Liz Ellis has worked at Heritage Lottery Fund United since 2015. As Policy Advisor Communities and Diversity she leads on promoting ambitious, inclusive practice across the heritage sector. Having trained as a mental health nurse, Liz studied BA and MA Fine Art at St Martins School of Art, London with subsequent national and international residencies and exhibitions. As Curator Community Learning at Tate Modern 2006-14, Liz led high quality local, national and international partnerships. These included interdisciplinary programmes with NHS Trusts, mental health organisations, universities and international artists. In 2012 she obtained MA Human Rights at UCL. A commitment to social justice and the power of cultural rights informs her practice.


Mark Evans is a veteran of the Coldstream Guards with an MA in Archaeology. He left the army with PTSD and has written about the experience in his book Code Black. He has attended Operation Nightingale excavations, and is the CEO and one of the founders of Waterloo Uncovered.


Lesley Hardy is Senior Lecturer in History at Canterbury Christ Church University. Her interests are in the areas of heritage, historiography, antiquarianism and public history and regeneration, and local history. She is the Project Lead for the HLF funded ‘Finding Eanswythe: the Life and Afterlife of an Anglo-Saxon Saint’, a community heritage project based in Folkestone, Kent.


Rebecca L Hearne is a part-time PhD student at the University of Sheffield exploring the extent to which archaeology can be used as a tool for advocacy, activism, social change, and mental health recovery. Rebecca is interested in Marxist archaeologies, psychogeography, and radical pedagogy.


Vanessa Heaslip is Principal Academic in the Faculty of Health and Social Science at Bournemouth University. She has extensive experience in nursing and nurse education. Her research interests lie in the field of vulnerability and vulnerable groups in society whose voices are not traditionally heard in academic and professional discourse. As part of the Human Henge project team she is monitoring the mental well-being of participants.


Helen Johnston is a Senior Community Archaeologist with the Thames Discovery Programme, MOLA. She works with older Londoners on foreshore archaeology projects and supports volunteer Foreshore Recording and Observation Groups (FROGs). She has managed volunteering programmes at a number of organisations, including The Scout Association, Diabetes UK and RNIB.


Alice Kershaw is a Heritage Regeneration Officer with the Heritage Lottery Fund.


Sara Lunt is the chair of the Human Henge Project Board and a trustee of the Restoration Trust. Working for many years as a curator for English Heritage, she was responsible for the exhibition of objects in the new Visitor Centre at Stonehenge. Since retiring in 2014 she has pursued her research on pre-Spanish ceramics from the Peruvian Andes.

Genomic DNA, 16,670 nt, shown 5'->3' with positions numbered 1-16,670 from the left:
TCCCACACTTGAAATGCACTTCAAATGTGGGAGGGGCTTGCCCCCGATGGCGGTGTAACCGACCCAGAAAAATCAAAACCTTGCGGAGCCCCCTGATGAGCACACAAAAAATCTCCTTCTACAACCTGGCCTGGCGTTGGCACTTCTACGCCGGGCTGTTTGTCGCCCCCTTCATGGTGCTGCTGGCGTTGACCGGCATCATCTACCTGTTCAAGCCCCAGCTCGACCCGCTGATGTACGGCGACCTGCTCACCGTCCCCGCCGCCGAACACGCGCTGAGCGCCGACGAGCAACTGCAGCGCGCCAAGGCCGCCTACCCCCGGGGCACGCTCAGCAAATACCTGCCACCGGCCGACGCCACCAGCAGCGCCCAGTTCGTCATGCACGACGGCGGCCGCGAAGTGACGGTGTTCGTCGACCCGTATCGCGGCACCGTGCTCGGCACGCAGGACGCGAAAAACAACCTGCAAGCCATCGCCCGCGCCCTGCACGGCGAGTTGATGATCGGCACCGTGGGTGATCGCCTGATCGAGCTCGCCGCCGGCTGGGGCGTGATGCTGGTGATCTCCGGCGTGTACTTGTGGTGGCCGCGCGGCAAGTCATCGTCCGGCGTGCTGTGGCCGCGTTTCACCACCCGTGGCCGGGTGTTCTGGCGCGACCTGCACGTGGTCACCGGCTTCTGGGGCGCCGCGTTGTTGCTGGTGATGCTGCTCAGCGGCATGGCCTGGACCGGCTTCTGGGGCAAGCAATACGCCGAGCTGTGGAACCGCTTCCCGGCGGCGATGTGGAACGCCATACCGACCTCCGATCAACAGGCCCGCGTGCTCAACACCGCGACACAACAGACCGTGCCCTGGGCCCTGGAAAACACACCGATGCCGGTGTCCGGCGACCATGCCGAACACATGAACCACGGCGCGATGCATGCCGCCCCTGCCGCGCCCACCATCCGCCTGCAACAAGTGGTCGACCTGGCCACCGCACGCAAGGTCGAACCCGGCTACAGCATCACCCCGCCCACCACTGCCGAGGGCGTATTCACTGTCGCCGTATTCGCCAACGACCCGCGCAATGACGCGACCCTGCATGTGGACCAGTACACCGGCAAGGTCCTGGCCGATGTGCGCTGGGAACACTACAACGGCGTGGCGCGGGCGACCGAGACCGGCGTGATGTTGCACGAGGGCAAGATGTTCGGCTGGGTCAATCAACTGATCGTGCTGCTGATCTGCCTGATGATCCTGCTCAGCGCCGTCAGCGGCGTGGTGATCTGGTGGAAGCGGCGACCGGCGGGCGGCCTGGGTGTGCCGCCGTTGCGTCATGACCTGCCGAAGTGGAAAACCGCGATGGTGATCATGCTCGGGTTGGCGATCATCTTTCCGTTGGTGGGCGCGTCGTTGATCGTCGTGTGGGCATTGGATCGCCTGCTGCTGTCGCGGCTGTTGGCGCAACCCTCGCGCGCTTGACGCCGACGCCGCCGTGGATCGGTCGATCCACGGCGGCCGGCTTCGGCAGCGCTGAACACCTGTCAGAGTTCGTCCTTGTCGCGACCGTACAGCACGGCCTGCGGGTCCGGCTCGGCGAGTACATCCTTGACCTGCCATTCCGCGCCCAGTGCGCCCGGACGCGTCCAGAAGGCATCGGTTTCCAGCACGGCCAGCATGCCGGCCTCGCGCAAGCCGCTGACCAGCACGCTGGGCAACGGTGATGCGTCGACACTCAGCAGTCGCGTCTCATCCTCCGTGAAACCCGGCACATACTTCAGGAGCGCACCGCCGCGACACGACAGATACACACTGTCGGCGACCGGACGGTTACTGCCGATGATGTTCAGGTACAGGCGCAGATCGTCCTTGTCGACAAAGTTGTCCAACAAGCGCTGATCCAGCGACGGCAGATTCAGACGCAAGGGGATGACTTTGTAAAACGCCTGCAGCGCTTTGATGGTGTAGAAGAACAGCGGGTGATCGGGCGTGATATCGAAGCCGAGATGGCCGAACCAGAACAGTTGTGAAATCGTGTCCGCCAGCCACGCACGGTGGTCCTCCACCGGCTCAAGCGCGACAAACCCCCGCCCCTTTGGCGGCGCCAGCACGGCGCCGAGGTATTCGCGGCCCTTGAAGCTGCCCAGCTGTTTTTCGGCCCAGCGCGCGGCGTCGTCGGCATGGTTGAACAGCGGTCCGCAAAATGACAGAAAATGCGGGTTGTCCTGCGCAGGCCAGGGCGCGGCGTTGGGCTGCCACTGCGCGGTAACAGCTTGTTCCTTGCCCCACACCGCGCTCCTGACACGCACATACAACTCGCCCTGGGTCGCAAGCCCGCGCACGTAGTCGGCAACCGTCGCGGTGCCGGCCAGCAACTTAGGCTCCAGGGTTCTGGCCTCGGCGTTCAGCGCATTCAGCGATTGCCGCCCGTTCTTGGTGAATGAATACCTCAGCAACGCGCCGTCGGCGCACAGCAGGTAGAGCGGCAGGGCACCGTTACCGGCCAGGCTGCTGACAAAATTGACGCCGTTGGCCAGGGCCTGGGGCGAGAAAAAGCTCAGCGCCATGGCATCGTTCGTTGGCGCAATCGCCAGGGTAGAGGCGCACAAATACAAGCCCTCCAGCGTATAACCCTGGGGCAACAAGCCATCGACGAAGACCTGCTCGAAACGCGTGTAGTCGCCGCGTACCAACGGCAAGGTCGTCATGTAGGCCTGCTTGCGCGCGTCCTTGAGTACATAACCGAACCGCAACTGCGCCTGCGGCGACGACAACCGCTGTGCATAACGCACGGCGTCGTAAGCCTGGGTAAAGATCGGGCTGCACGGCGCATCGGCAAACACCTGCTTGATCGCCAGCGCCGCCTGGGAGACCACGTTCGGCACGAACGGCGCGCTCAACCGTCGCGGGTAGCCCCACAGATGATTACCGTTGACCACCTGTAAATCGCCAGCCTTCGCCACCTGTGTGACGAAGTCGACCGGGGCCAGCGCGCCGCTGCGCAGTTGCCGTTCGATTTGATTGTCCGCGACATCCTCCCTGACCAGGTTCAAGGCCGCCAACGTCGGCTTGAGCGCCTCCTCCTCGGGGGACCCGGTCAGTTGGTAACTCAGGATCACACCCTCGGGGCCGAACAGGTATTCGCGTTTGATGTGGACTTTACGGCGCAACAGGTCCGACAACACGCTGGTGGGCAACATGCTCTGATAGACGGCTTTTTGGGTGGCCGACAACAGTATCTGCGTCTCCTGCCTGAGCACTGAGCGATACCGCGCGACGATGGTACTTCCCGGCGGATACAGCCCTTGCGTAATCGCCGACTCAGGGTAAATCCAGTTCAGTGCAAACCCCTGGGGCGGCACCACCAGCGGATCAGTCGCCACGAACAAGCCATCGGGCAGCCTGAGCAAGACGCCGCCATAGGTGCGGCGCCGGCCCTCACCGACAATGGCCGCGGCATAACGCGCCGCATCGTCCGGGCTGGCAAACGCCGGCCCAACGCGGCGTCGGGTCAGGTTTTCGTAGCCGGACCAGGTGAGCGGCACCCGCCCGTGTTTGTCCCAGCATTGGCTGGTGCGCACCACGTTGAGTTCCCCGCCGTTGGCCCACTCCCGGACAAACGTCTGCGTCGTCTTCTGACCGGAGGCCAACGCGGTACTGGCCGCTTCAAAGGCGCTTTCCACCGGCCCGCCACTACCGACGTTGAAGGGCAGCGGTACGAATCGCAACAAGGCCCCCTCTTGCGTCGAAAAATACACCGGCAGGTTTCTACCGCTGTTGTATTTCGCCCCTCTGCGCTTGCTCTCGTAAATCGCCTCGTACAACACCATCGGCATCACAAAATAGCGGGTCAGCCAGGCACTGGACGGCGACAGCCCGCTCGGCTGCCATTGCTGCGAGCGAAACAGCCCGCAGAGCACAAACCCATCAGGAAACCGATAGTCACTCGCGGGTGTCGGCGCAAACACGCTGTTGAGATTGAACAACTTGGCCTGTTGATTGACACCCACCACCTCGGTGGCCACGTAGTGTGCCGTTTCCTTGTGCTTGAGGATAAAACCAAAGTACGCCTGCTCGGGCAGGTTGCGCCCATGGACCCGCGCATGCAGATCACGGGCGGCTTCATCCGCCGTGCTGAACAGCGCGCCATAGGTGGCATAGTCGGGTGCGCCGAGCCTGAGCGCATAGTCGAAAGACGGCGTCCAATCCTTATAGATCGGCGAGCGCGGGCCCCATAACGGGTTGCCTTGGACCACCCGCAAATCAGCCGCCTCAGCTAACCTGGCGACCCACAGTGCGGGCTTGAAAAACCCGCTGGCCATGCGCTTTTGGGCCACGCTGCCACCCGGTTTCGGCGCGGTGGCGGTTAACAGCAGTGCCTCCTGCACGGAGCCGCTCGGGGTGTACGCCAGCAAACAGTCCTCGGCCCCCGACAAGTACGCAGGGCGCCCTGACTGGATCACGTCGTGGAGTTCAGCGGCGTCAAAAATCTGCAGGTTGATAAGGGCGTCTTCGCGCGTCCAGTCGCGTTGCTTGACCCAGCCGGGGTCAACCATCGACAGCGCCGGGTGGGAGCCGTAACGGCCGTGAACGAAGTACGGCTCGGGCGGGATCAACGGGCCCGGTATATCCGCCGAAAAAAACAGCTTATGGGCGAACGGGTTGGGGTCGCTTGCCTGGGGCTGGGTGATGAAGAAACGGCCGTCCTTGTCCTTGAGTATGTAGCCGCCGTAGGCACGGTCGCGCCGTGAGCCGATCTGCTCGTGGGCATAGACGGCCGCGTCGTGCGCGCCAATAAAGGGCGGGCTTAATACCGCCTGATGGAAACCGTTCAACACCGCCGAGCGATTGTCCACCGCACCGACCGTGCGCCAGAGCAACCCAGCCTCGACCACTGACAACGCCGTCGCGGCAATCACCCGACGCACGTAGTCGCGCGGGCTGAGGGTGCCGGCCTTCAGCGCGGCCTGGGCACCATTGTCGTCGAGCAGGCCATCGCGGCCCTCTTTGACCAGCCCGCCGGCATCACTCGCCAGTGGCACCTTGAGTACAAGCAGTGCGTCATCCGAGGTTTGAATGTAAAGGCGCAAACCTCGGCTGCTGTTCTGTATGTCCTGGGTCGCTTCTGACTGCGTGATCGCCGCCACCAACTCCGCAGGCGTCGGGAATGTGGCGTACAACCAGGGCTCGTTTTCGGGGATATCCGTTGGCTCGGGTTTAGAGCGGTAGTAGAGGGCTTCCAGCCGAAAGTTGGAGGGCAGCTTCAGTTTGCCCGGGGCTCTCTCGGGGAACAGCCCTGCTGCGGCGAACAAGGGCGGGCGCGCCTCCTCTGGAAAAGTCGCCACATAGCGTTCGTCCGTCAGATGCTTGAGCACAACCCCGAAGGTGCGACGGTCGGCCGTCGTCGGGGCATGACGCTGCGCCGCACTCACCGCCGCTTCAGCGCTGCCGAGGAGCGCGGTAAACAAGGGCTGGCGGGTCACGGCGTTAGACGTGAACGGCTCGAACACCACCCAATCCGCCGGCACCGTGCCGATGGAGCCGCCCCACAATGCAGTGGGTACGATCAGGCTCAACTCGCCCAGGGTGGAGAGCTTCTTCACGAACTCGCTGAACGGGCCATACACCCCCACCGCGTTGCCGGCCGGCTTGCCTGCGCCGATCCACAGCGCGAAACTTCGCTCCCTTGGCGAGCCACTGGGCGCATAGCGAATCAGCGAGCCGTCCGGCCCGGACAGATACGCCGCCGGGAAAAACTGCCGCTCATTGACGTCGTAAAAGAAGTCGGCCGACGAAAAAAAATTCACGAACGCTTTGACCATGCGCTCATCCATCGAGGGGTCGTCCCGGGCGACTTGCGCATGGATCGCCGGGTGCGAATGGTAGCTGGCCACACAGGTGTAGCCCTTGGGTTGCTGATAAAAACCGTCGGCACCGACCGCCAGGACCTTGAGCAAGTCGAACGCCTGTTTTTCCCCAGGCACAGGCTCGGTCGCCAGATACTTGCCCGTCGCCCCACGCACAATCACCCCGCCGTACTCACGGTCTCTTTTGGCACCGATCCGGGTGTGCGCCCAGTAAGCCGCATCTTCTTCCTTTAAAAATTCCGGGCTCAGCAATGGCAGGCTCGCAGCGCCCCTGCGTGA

Claire Nolan is an AHRC-funded doctoral researcher at the University of Reading. With training and professional experience in both archaeology and psychotherapy, she has a particular interest in the relationship between heritage and well-being. She is currently investigating the therapeutic value and potential of prehistoric landscapes in the present day.


Daniel O’Donoghue is Wiltshire Locality Manager, Richmond Fellowship. He has been working in voluntary sector mental health services in Wiltshire with the Richmond Fellowship since 2004 and prior to this with organisations in Oxfordshire. Services have focussed primarily on social inclusion and employment opportunities. Previous projects have placed a strong emphasis on partnership working in the landscape, practical activity and client / service-user involvement in developing services.


Yvette Staelens is a Visiting Research Fellow at Bournemouth University and a trained Natural Voice Practitioner. She currently leads community choirs in Somerset and her career encompasses archaeology, museums, and performance. She is programme facilitator on the Human Henge project.


Toby Sutcliffe is a consultant psychiatrist working within the North Wiltshire Community Team. He has worked as a psychiatrist in Wiltshire for ten years and previously as Medical Lead, Postgraduate Tutor, and Clinical Director of Avon and Wiltshire Partnership Mental Health Services. He is employed by Avon and Wiltshire Partnership Mental Health Trust and holds an honorary teaching position at the University of Bristol.


David Ulke is the welfare officer with the Waterloo Uncovered project, having previously spent 27 years in the Royal Air Force as a Nursing Officer specializing in mental health.


Ellie Williams is a Lecturer in Archaeology at Canterbury Christ Church University. Her interests lie in osteoarchaeology, medieval archaeology, heritage, and community archaeology. With colleagues at CCCU she is collaborating on the HLF-funded ‘Finding Eanswythe: the Life and Afterlife of an Anglo-Saxon Saint’, a community heritage project based in Folkestone, Kent.